Additively manufactured (AM) porous metallic biomaterials, in general, and AM porous titanium, in particular, have recently emerged as promising candidates for bone substitution. The porous design of such materials allows for mimicking the elastic mechanical properties of native bone tissue and showed to be effective in improving bone regeneration. It is, however, not clear what role the other mechanical properties of the bulk material such as ductility play in the performance of such biomaterials. In this study, we compared the bone tissue regeneration performance of AM porous biomaterials made from the commonly used titanium alloy Ti6Al4V-ELI with that of commercially pure titanium (CP-Ti). CP-Ti was selected because of its high ductility as compared to Ti6Al4V-ELI. Critical-sized (6 mm diameter) femoral defects in rats were treated with implants made from both Ti6Al4V-ELI and CP-Ti. Bone regeneration was assessed up to 11 weeks using micro-CT scanning. The regenerated bone volume was assessed ex vivo followed by histology and biomechanical testing to assess osseointegration of the implants. The bony defects treated with AM CP-Ti implants generally showed higher volumes of regenerated bone as compared to those treated with AM Ti6Al4V-ELI. The torsional strength of the two titanium groups were similar however, and both considerably lower than those measured for intact bony tissue. These findings show the importance of material type and ductility of the bulk material in the ability for bone tissue regeneration of AM porous biomaterials.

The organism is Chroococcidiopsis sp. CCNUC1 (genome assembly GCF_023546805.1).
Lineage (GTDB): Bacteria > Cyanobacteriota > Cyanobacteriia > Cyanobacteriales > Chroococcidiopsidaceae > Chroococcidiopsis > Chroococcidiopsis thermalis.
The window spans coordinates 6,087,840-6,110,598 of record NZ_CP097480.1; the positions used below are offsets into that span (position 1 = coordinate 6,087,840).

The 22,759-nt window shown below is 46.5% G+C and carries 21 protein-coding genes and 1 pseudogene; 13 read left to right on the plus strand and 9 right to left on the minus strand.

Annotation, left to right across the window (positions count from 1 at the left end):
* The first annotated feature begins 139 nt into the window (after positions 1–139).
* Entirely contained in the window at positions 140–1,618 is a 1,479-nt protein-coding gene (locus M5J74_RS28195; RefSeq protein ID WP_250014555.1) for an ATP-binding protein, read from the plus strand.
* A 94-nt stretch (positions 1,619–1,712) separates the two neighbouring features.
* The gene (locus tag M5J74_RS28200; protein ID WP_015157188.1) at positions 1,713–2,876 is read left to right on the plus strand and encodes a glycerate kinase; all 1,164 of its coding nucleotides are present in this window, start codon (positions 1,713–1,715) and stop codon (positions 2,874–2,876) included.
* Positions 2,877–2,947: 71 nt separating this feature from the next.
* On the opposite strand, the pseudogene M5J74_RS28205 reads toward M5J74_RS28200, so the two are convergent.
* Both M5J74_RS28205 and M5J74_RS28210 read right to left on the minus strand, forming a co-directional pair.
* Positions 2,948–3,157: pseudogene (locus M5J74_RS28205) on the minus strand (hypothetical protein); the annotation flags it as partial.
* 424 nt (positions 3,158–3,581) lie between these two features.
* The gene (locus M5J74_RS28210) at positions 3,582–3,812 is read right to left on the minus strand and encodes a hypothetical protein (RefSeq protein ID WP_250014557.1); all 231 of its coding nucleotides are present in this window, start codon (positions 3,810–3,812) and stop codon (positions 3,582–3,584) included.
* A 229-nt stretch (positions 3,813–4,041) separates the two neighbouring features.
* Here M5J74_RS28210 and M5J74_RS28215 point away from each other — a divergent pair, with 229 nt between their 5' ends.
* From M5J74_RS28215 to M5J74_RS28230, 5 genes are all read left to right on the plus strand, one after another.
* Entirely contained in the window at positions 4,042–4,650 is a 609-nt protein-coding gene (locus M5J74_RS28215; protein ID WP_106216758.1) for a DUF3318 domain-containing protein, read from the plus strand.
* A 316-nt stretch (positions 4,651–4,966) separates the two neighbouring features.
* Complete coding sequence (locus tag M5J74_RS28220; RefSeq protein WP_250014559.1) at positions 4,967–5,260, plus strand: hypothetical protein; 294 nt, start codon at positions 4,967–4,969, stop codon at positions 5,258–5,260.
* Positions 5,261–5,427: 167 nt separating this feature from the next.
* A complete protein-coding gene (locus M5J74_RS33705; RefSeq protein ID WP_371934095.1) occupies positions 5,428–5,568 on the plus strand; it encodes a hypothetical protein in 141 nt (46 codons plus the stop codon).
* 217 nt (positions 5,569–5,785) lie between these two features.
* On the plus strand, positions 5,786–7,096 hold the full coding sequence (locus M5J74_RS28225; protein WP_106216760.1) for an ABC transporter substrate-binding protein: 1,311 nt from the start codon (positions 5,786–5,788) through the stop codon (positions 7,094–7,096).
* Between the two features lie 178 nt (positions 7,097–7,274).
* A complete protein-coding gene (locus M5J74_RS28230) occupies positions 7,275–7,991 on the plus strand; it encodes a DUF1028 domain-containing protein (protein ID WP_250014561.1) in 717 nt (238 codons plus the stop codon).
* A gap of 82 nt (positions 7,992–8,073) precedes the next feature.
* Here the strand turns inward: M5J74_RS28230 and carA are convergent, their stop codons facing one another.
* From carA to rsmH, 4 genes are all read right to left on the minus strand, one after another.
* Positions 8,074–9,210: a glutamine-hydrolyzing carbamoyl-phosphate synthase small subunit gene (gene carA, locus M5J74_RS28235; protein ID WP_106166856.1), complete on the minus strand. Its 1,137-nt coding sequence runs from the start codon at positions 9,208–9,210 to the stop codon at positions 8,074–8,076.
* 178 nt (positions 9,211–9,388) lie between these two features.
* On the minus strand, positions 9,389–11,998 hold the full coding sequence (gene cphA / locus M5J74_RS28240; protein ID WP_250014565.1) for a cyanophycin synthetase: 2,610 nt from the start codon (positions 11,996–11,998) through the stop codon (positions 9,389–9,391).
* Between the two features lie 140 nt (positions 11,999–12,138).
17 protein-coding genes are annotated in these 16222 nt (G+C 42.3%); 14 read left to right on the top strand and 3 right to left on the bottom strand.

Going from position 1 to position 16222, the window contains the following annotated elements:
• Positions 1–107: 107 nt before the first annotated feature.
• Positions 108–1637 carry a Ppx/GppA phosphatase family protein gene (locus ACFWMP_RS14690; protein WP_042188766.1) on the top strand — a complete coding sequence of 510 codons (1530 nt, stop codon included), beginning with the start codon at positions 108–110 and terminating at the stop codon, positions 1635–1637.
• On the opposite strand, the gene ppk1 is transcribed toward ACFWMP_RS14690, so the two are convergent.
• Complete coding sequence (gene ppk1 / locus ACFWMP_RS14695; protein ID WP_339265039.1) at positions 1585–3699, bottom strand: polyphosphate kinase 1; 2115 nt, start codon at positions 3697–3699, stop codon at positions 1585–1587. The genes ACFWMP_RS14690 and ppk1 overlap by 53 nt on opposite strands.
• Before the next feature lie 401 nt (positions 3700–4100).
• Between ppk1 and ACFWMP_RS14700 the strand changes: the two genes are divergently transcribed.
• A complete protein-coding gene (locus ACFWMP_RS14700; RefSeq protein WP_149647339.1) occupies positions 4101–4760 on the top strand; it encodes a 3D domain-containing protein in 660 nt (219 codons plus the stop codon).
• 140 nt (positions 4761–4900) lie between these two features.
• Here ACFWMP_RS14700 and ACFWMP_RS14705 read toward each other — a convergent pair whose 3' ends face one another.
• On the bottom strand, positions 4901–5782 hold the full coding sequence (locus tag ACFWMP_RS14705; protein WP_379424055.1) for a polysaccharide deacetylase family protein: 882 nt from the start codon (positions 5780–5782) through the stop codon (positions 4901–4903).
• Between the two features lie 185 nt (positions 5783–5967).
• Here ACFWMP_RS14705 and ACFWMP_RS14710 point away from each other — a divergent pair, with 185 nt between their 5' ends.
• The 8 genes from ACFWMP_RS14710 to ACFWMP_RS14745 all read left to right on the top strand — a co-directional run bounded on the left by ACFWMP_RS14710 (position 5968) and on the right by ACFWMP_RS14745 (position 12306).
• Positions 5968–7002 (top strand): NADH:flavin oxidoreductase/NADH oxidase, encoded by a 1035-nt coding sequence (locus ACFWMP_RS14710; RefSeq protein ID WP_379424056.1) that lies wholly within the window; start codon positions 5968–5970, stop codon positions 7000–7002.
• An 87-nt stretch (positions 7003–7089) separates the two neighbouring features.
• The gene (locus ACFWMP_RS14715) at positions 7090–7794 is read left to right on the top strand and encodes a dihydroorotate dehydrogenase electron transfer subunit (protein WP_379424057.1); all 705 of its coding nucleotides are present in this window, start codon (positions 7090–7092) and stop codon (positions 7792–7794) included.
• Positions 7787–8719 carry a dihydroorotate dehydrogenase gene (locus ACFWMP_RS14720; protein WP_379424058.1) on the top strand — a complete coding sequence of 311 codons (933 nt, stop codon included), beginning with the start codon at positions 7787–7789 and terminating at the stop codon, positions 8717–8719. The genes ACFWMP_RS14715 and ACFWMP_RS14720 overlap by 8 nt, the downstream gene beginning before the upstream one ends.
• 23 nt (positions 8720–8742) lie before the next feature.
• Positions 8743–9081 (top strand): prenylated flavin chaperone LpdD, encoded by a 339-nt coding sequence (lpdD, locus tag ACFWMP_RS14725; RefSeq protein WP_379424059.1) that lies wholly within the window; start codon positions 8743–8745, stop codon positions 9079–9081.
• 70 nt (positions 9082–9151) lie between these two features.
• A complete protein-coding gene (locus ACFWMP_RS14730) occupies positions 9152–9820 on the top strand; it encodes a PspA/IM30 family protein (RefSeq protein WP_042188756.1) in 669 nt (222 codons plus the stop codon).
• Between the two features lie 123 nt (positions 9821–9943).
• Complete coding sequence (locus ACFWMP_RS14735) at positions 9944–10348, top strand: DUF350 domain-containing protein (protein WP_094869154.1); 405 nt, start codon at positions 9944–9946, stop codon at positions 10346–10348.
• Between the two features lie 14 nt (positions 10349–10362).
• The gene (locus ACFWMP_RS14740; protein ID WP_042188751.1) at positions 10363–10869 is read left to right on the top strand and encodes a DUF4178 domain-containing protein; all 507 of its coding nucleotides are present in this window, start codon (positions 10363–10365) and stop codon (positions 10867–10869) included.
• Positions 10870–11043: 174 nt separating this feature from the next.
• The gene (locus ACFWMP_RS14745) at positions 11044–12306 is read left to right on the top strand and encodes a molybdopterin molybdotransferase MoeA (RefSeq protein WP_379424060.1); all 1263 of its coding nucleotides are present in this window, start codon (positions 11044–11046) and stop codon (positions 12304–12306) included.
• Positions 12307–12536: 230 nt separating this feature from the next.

Keywords: additively manufactured; biomaterials; bone regeneration; porous titanium.